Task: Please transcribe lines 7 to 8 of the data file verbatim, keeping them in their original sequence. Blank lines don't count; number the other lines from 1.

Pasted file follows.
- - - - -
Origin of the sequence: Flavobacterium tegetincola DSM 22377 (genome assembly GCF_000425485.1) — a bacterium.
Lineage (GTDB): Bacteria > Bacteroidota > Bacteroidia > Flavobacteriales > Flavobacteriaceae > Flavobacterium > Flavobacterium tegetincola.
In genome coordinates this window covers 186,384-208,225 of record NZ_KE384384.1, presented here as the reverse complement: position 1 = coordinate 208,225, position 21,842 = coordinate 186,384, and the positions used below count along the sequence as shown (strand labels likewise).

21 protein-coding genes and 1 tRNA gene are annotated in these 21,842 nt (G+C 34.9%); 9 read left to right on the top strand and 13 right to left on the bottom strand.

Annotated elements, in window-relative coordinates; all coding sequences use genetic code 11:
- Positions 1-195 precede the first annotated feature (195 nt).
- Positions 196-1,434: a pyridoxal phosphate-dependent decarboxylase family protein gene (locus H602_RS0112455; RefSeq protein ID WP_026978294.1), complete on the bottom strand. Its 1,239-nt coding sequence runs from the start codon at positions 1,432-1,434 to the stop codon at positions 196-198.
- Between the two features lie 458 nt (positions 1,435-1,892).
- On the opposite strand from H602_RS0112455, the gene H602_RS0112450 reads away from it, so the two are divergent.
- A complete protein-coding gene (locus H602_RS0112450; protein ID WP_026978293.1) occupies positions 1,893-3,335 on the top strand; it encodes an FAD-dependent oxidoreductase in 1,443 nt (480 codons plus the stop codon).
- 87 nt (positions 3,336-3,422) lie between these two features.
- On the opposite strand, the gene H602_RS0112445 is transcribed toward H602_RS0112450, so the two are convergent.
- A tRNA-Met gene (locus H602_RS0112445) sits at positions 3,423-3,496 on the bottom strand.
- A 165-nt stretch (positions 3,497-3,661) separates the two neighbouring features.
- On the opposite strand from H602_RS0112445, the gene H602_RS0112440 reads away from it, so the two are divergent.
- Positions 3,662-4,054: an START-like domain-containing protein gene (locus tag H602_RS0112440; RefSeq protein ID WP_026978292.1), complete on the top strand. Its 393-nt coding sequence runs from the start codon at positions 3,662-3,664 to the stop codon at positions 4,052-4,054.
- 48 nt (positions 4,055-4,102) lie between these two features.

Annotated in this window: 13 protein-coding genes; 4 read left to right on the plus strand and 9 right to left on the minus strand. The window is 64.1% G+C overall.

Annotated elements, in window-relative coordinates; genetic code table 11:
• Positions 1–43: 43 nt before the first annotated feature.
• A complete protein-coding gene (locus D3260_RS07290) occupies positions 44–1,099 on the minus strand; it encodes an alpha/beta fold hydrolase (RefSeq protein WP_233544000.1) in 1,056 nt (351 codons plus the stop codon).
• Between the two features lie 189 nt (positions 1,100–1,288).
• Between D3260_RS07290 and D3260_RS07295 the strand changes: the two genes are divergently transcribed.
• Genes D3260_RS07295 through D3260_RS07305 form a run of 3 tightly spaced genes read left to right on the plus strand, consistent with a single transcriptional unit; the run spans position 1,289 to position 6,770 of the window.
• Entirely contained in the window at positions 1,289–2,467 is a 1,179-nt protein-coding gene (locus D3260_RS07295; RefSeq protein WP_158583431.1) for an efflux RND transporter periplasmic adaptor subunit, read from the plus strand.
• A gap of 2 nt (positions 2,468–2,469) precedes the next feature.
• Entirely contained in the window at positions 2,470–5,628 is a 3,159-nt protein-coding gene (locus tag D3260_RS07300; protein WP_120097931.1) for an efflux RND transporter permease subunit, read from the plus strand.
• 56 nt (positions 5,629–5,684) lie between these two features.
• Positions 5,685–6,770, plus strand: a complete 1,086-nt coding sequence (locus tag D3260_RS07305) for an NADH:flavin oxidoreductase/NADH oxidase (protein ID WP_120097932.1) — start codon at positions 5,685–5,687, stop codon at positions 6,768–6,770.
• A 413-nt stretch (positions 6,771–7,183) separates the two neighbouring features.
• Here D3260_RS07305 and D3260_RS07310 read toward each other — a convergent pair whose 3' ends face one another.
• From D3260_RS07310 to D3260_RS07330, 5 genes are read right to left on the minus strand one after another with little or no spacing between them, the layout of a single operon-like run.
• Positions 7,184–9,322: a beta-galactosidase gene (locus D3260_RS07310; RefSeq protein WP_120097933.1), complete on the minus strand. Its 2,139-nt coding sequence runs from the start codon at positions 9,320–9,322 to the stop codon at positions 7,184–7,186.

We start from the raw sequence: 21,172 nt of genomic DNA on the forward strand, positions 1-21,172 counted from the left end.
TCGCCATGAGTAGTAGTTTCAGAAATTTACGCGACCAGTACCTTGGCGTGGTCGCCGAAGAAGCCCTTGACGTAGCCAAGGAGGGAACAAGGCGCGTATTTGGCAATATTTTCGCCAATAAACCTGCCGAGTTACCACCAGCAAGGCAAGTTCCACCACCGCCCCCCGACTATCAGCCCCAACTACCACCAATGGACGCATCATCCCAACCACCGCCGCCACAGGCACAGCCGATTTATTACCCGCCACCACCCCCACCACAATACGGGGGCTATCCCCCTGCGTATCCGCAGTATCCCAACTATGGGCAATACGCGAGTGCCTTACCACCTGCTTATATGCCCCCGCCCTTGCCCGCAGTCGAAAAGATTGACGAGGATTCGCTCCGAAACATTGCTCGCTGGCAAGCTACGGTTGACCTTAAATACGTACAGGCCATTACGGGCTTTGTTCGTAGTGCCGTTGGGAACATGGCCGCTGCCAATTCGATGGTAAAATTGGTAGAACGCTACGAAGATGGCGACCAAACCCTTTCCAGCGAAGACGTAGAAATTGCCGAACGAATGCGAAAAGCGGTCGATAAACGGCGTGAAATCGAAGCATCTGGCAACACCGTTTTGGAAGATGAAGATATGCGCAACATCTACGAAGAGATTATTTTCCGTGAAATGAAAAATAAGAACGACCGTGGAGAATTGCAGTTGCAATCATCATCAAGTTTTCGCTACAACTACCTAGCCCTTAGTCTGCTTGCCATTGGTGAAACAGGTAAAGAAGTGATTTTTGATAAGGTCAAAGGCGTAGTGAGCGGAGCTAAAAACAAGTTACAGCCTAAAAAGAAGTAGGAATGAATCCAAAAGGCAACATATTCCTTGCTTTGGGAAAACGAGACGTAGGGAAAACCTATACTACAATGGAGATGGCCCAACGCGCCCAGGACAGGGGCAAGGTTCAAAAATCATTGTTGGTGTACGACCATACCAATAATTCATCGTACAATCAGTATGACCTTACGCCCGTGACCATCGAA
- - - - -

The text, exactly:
- Positions 196-1,434: a pyridoxal phosphate-dependent decarboxylase family protein gene (locus H602_RS0112455; RefSeq protein ID WP_026978294.1), complete on the bottom strand. Its 1,239-nt coding sequence runs from the start codon at positions 1,432-1,434 to the stop codon at positions 196-198.
- Between the two features lie 458 nt (positions 1,435-1,892).